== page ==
Traditional NLP approaches dominantly use simple bag-of-word representations of documents and sentences, but recent approaches that use distributed representation of words, by constructing a so-called ”word embedding”, have been shown effective across many different NLP tasks(Weston et al., 2014). Mikolov et al. introduced efficient strategies to learn embeddings from text corpora, which are collectively known as Word2Vec (Mikolov et al., 2013). They have shown that simply increasing the volume of training data improves the semantic and syntactic generalizations that are automatically encoded in embedding space, and therefore efficiency is the key to increase the potential of this technique.
In recent work, Ji et al. argue that the current implementations of Word2Vec do not scale well over the number of used cores, and propose a solution that uses higher-level linear algebra functions to improve the efficiency of Word2Vec using negative sampling (Ji et al., 2016)
. In this work, we analyze the scalability problem and conclude it is mainly caused by simultaneous access of the same memory by multiple threads. As a straightforward solution, we propose to cache frequently updated vectors, and show a large gain in efficiency as a result.
2 Related Work
Bengio et al. propose to learn a distributed representation for words in an embedding space based on the words that immediately precede a word in natural language (Bengio et al., 2006)
. They use a shallow neural network architecture to learn a vector-space representation for words comparable to those obtained in latent semantic indexing. Recently, Mikolov et al. proposed a very efficient way to learn embeddings over large text corpora called Word2Vec(Mikolov et al., 2013)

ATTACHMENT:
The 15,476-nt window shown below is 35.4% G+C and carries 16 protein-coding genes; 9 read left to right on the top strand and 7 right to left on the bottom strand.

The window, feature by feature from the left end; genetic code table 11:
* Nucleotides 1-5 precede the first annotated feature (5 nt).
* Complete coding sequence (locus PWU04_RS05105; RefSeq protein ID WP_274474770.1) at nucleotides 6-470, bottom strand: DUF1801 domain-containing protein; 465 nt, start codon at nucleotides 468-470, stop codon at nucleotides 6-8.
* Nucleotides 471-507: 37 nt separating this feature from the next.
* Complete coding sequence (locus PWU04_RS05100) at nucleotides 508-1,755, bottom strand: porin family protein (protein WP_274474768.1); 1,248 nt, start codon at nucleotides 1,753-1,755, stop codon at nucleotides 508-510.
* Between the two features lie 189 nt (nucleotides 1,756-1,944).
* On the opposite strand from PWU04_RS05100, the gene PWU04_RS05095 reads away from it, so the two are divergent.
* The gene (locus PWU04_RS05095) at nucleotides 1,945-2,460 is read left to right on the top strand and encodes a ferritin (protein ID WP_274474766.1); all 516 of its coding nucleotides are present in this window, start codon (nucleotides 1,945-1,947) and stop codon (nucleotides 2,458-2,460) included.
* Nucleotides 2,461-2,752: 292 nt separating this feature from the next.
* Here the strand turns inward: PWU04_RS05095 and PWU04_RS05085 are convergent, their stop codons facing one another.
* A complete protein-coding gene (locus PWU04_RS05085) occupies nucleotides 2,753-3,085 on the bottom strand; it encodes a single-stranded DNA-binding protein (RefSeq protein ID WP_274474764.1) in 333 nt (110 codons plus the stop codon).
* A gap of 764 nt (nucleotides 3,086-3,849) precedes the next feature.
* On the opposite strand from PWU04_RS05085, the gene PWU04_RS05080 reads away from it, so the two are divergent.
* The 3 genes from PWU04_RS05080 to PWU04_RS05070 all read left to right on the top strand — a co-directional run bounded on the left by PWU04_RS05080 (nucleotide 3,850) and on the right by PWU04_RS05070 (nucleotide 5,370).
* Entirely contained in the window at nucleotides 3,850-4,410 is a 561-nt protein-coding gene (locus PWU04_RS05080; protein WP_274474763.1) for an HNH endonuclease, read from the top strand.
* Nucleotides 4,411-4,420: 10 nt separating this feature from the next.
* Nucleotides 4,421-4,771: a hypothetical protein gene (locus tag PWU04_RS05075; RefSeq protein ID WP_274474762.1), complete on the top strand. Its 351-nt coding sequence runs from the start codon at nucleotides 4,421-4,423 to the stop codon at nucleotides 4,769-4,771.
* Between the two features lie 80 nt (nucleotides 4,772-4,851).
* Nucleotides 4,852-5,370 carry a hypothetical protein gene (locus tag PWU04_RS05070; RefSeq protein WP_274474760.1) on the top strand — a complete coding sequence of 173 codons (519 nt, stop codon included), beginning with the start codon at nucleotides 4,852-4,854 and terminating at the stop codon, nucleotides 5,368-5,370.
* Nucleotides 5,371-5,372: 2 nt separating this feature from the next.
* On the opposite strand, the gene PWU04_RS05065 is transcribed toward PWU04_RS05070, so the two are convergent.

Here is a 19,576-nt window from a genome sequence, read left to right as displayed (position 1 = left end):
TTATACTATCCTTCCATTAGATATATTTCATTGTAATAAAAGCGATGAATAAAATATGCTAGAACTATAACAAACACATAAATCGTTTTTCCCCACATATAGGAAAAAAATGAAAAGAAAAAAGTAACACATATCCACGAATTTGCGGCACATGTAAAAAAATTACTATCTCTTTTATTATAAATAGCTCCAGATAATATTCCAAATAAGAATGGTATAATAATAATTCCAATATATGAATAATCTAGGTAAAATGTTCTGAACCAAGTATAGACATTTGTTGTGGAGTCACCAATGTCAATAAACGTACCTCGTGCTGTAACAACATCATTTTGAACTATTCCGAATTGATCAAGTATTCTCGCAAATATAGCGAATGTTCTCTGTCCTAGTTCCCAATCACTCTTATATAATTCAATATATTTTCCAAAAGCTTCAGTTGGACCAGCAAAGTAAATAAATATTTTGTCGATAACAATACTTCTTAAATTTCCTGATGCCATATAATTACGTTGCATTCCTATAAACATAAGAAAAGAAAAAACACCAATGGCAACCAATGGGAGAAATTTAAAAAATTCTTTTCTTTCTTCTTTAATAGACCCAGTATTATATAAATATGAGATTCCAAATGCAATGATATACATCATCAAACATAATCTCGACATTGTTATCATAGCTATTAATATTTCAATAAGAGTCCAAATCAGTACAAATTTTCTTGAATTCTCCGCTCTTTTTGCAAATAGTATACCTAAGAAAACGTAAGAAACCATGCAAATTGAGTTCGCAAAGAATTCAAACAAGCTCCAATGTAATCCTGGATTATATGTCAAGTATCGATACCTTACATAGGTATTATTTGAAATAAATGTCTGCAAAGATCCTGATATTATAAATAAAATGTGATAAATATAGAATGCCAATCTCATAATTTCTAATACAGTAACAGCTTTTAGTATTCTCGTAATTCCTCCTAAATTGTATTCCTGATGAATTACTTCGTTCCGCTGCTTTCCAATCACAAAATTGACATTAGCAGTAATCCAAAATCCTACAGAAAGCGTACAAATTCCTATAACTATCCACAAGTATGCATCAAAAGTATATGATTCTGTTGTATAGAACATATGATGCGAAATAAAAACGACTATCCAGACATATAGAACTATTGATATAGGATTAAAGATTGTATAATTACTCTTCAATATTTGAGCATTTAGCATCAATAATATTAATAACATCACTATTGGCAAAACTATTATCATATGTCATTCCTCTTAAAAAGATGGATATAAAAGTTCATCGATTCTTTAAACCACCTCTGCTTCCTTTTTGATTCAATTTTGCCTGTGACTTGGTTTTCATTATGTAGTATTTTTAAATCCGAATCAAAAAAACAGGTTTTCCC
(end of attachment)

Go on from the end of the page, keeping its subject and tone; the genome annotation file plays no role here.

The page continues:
, which produces state-of-the-art results on various tasks, such as word similarity, word analogy tasks, named entity recognition, machine translation and question answering(Weston et al., 2014)
. Word2vec uses Stochastic Gradient Descent to optimize the vector representations by iteratively learning on words that appear jointly in text.
For efficient learning of word embeddings, Mikolov et al. proposed two strategies that avoid having to update the probability of observing every word in the vocabulary.Negative sampling consists of updating observed word pairs together with a limited number of random word pairs to regularize weights. Alternatively, a hierarchical softmax is used as a learning objective, for which the output layer is transformed into a binary Huffmann tree and instead of predicting an observed word, the model learns the word’s position in the Huffmann tree by the left and right turns at each inner node along its path from the root.
The original Word2Vec implementation uses a Hogwild strategy of allowing processors lock-free access to shared memory, in which they can update at will (Recht et al., 2011). Recht et al. show that when data access is sparse memory overwrites are rare and barely introduce error when they occur. However, Ji et al. notice that for training Word2Vec this strategy does not use computational resources efficiently (Ji et al., 2016). They propose to use level-3 BLAS routines on specific CPU’s to operate on a mini-batches, which is then updated to the main memory and reduces the access to main memory. They address the Word2Vec variant that uses negative sampling. In our work we address the hierarchical softmax variant, and show that straightforward caching of frequently occurring data is sufficient to improve efficiency on conventional hardware.
3.1 Analysis of inefficiencies for learning Word2Vec
For faster training of models, commonly, the input is processed in parallel by multiple processors. One strategy is to map the input into separate batches and aggregating the results in a reduce step. Alternatively, multithreading can be used on a single model in shared memory, which is used by the original Word2Vec implementation in C as well as the widely used Gensim package for Python. We analyzed how the learning times scale over the used number of cores with Word2Vec, and noticed the total run time appears to be optimal when using approximately 8 cores, beyond which efficiency degrades (see Figure 1).
Ji et al. analyze this problem and conclude that multiple threads can cause conflicts when they attempt to update the same memory (Ji et al., 2016)